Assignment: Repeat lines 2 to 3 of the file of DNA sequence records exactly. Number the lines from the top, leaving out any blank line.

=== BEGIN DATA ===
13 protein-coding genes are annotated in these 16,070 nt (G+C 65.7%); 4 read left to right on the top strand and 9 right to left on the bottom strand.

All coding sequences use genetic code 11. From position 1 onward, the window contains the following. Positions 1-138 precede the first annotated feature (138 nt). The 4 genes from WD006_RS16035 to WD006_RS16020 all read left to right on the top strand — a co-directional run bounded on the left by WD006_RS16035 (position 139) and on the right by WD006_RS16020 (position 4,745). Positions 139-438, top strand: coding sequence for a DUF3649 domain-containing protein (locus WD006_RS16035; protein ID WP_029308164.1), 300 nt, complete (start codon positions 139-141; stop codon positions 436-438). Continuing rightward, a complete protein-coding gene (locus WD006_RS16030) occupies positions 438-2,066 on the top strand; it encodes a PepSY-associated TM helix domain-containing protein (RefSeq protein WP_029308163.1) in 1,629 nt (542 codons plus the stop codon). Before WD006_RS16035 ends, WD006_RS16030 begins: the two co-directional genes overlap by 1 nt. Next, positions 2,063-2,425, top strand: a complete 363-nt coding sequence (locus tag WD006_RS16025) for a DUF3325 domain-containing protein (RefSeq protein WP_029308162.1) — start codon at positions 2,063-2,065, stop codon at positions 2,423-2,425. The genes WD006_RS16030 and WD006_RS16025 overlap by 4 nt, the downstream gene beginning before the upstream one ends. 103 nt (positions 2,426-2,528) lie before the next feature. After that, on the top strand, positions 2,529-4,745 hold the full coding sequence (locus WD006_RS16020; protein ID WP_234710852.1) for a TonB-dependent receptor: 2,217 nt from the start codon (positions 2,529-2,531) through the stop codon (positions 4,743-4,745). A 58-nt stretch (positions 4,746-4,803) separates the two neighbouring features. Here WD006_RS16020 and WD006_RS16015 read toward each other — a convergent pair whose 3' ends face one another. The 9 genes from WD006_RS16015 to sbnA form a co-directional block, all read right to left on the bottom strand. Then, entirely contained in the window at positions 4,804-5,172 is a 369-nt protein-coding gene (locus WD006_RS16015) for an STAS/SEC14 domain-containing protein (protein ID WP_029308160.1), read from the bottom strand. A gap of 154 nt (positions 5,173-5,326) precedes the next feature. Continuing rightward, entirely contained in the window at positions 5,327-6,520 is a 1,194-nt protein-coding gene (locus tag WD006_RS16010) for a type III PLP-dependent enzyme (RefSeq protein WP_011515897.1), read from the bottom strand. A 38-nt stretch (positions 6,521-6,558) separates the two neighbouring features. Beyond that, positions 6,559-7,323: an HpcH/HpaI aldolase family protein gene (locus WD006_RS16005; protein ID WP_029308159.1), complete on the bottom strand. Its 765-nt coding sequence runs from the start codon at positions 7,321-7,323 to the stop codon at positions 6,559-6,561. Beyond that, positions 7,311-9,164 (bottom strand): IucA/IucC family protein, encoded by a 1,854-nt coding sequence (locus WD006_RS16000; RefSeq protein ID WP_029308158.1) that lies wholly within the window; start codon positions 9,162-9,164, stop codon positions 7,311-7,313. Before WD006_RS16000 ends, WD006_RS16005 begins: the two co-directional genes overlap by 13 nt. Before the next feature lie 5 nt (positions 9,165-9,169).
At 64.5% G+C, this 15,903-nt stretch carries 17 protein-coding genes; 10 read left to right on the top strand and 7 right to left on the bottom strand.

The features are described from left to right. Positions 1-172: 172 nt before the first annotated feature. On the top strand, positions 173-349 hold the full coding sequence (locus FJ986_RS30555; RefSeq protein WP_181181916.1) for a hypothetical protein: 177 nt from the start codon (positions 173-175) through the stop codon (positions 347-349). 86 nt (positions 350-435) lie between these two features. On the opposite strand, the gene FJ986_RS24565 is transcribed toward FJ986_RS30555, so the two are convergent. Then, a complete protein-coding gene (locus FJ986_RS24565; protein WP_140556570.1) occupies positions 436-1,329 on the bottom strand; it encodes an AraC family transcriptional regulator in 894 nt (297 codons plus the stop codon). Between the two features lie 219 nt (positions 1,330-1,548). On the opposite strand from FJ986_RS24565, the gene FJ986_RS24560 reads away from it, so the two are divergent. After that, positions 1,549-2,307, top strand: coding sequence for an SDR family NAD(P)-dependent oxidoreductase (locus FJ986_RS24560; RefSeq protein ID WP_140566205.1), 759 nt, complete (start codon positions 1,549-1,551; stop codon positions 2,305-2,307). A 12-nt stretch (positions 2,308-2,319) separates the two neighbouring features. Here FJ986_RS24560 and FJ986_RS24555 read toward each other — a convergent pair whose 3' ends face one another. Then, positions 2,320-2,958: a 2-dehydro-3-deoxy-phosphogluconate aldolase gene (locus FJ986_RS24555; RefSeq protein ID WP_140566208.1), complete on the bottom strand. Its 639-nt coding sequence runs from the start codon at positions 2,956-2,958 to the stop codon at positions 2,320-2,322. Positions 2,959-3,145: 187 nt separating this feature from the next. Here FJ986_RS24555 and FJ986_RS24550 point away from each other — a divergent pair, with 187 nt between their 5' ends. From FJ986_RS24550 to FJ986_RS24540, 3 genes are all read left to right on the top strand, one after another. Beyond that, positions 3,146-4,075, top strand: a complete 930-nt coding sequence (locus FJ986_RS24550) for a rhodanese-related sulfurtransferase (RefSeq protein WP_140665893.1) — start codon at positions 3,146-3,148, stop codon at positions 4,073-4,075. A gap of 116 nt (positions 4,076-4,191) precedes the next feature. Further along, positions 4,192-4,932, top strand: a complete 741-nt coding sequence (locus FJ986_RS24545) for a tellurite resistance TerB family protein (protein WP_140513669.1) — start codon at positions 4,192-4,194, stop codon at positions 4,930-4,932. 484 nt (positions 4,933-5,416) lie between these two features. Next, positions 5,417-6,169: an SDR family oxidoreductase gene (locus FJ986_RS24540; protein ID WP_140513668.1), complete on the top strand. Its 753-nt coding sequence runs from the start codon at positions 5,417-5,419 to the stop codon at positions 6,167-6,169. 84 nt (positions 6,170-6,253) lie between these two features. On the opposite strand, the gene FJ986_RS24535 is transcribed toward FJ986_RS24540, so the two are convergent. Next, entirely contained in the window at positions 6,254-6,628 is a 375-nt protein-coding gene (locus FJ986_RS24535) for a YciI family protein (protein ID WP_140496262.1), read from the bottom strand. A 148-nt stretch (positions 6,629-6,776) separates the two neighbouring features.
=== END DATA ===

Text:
All coding sequences use genetic code 11. From position 1 onward, the window contains the following. Positions 1-138 precede the first annotated feature (138 nt). The 4 genes from WD006_RS16035 to WD006_RS16020 all read left to right on the top strand — a co-directional run bounded on the left by WD006_RS16035 (position 139) and on the right by WD006_RS16020 (position 4,745). Positions 139-438, top strand: coding sequence for a DUF3649 domain-containing protein (locus WD006_RS16035; protein ID WP_029308164.1), 300 nt, complete (start codon positions 139-141; stop codon positions 436-438). Continuing rightward, a complete protein-coding gene (locus WD006_RS16030) occupies positions 438-2,066 on the top strand; it encodes a PepSY-associated TM helix domain-containing protein (RefSeq protein WP_029308163.1) in 1,629 nt (542 codons plus the stop codon). Before WD006_RS16035 ends, WD006_RS16030 begins: the two co-directional genes overlap by 1 nt. Next, positions 2,063-2,425, top strand: a complete 363-nt coding sequence (locus tag WD006_RS16025) for a DUF3325 domain-containing protein (RefSeq protein WP_029308162.1) — start codon at positions 2,063-2,065, stop codon at positions 2,423-2,425. The genes WD006_RS16030 and WD006_RS16025 overlap by 4 nt, the downstream gene beginning before the upstream one ends. 103 nt (positions 2,426-2,528) lie before the next feature. After that, on the top strand, positions 2,529-4,745 hold the full coding sequence (locus WD006_RS16020; protein ID WP_234710852.1) for a TonB-dependent receptor: 2,217 nt from the start codon (positions 2,529-2,531) through the stop codon (positions 4,743-4,745). A 58-nt stretch (positions 4,746-4,803) separates the two neighbouring features. Here WD006_RS16020 and WD006_RS16015 read toward each other — a convergent pair whose 3' ends face one another. The 9 genes from WD006_RS16015 to sbnA form a co-directional block, all read right to left on the bottom strand. Then, entirely contained in the window at positions 4,804-5,172 is a 369-nt protein-coding gene (locus WD006_RS16015) for an STAS/SEC14 domain-containing protein (protein ID WP_029308160.1), read from the bottom strand. A gap of 154 nt (positions 5,173-5,326) precedes the next feature. Continuing rightward, entirely contained in the window at positions 5,327-6,520 is a 1,194-nt protein-coding gene (locus tag WD006_RS16010) for a type III PLP-dependent enzyme (RefSeq protein WP_011515897.1), read from the bottom strand. A 38-nt stretch (positions 6,521-6,558) separates the two neighbouring features. Beyond that, positions 6,559-7,323: an HpcH/HpaI aldolase family protein gene (locus WD006_RS16005; protein ID WP_029308159.1), complete on the bottom strand. Its 765-nt coding sequence runs from the start codon at positions 7,321-7,323 to the stop codon at positions 6,559-6,561. Beyond that, positions 7,311-9,164 (bottom strand): IucA/IucC family protein, encoded by a 1,854-nt coding sequence (locus WD006_RS16000; RefSeq protein ID WP_029308158.1) that lies wholly within the window; start codon positions 9,162-9,164, stop codon positions 7,311-7,313. Before WD006_RS16000 ends, WD006_RS16005 begins: the two co-directional genes overlap by 13 nt. Before the next feature lie 5 nt (positions 9,165-9,169).
At 64.5% G+C, this 15,903-nt stretch carries 17 protein-coding genes; 10 read left to right on the top strand and 7 right to left on the bottom strand.